Haydn's Reviews > The Measure of the Magic

The Measure of the Magic by Terry Brooks
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's review
Jun 14, 2011

really liked it
bookshelves: owned
Read from June 14 to August 22, 2011 — I own a copy

Preface: I haven't read a Shannara book in about three years, and I didn't have much time to prepare before picking this up as an advanced copy so this is a review based on remembrance of past works and a reading that was lacking a full picture.

Brooks has always been iconic as a writer of epic fantasy. His works inspire others, and there are few that would argue that he deserves a place of recognition in the genre. This novel delivers aspects of his past works, but I found it to be shallow in story and depth. There were moments that were too coincidental, the magic was never fully explored, and the back-story, while mentioned and lightly touched on, was never clear to someone who hadn't read the Genesis of Shannara trilogy or Bearers of the Black Staff.

The Measure of Magic takes place in a once protected valley inhabited by elves and humans alike, but the protective barrier has fallen and the trolls are on the march along with an evil older and more powerful than anything they are ready to face--a demon. Luckily for the valley, the surprisingly skilled teenagers, Pan and Prue, along with the elven princess Phryne (an accused regicide) are on the case! Each of these confusingly named characters (it was almost as hard to keep them in line as reading Beowulf. Seriously.) comes across some powerful magic with varying consequences and uses them in defense of their people--but none of it comes without a horrible price.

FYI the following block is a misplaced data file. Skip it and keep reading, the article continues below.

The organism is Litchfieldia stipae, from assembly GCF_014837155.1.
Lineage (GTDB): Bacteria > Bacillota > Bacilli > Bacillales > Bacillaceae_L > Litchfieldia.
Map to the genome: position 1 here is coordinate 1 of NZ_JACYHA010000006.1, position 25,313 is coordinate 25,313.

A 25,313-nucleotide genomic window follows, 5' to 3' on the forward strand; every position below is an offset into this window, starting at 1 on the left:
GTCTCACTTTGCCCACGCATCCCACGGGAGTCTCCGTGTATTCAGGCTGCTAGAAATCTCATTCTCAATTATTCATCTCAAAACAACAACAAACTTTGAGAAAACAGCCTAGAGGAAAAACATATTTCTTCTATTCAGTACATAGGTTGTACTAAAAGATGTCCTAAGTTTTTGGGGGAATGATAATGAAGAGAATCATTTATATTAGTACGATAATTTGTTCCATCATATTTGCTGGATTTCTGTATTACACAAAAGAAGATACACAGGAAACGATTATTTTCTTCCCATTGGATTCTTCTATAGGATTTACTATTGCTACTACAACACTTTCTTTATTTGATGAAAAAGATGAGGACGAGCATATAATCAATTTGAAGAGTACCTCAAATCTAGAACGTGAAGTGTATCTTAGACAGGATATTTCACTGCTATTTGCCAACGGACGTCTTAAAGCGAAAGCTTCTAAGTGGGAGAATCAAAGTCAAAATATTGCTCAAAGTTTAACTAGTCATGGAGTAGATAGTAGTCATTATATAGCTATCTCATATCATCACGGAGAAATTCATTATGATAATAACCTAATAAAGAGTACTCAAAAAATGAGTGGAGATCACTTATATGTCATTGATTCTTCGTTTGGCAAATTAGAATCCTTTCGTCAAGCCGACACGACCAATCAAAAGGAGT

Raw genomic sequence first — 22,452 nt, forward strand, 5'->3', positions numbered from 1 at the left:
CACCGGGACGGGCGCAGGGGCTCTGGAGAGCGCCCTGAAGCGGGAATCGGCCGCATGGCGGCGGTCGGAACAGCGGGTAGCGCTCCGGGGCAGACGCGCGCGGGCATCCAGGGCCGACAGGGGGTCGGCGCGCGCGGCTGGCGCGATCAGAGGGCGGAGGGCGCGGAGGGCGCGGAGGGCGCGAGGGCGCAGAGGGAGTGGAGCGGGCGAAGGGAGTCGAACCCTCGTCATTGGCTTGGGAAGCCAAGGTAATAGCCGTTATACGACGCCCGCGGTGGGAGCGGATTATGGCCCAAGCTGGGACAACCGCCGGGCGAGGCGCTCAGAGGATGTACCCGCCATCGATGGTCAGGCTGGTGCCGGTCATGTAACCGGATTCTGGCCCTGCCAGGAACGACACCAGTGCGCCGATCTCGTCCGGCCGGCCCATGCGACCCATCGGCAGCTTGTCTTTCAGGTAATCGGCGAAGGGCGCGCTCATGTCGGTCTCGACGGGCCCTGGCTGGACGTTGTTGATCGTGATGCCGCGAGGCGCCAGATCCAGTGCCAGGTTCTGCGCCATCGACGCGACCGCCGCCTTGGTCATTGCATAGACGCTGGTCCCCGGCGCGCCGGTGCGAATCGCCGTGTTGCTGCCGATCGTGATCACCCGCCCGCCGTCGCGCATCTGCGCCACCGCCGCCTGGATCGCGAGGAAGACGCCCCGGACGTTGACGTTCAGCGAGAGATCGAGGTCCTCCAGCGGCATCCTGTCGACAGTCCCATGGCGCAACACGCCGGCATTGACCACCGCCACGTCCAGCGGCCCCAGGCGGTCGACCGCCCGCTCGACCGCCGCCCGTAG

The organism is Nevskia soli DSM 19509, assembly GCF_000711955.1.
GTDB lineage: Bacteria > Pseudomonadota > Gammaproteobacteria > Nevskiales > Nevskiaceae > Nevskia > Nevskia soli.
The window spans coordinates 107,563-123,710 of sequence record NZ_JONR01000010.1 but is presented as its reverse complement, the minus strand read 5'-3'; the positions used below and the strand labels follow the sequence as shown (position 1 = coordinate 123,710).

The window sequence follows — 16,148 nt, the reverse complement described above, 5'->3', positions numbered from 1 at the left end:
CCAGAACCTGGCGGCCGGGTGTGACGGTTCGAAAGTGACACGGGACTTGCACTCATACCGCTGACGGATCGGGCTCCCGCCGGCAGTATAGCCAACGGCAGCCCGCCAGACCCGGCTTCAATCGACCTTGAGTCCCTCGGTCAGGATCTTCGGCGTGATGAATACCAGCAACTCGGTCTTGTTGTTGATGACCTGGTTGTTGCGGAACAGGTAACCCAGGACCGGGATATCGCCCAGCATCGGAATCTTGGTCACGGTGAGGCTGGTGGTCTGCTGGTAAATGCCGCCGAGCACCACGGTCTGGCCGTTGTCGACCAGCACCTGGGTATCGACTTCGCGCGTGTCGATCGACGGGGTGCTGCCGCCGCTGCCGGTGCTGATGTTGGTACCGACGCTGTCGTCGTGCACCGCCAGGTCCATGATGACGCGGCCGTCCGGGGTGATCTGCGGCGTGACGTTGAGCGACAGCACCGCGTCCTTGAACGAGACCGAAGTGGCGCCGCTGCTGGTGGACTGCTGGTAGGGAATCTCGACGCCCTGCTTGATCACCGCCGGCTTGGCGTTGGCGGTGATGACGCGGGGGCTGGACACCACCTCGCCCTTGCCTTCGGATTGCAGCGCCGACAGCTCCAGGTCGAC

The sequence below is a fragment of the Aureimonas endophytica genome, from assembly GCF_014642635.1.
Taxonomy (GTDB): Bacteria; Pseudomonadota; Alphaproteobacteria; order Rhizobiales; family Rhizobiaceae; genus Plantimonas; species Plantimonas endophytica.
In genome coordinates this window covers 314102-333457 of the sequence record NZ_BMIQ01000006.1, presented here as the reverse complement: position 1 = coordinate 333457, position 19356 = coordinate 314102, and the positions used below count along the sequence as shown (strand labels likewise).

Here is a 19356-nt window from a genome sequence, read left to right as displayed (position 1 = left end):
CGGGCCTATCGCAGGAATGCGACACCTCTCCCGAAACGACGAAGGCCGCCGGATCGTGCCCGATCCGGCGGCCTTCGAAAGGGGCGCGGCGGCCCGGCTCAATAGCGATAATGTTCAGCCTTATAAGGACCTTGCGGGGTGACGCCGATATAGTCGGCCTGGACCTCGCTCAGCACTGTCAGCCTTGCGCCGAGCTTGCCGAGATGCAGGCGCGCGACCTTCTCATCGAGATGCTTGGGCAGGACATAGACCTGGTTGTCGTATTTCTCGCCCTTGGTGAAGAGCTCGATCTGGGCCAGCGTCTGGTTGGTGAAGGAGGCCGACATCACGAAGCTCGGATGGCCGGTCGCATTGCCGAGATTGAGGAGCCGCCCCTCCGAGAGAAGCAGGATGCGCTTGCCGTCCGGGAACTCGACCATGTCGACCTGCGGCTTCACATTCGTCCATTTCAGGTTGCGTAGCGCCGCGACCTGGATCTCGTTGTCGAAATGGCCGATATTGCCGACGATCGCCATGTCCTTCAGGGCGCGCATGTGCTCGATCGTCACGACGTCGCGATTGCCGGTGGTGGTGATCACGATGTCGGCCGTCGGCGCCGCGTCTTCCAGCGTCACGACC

Overall, it was an enjoyable story. The characters, while not especially deep, were certainly distinctive (though I found it odd how they all seemed to have a deep connection with Pan), and their dialogue was never stale or forced. With such a small world to work with, the conflict was reasonably scaled and built in a way that three magic wielding heroes could reasonably combat the threat so that it never seemed too over the top as it could have been. The end was a bit anticlimactic, as you'd think a demon would put up a more entertaining battle, but it was reasonable considering the scale of the story. All in all, it was a reasonable novel--just not particularly memorable. I'd say that if this were written by a new author, it'd be a great debut, but coming from a known quantity like Brooks, it just didn't quite meet expectations.

But hey. At least there were no vampires.

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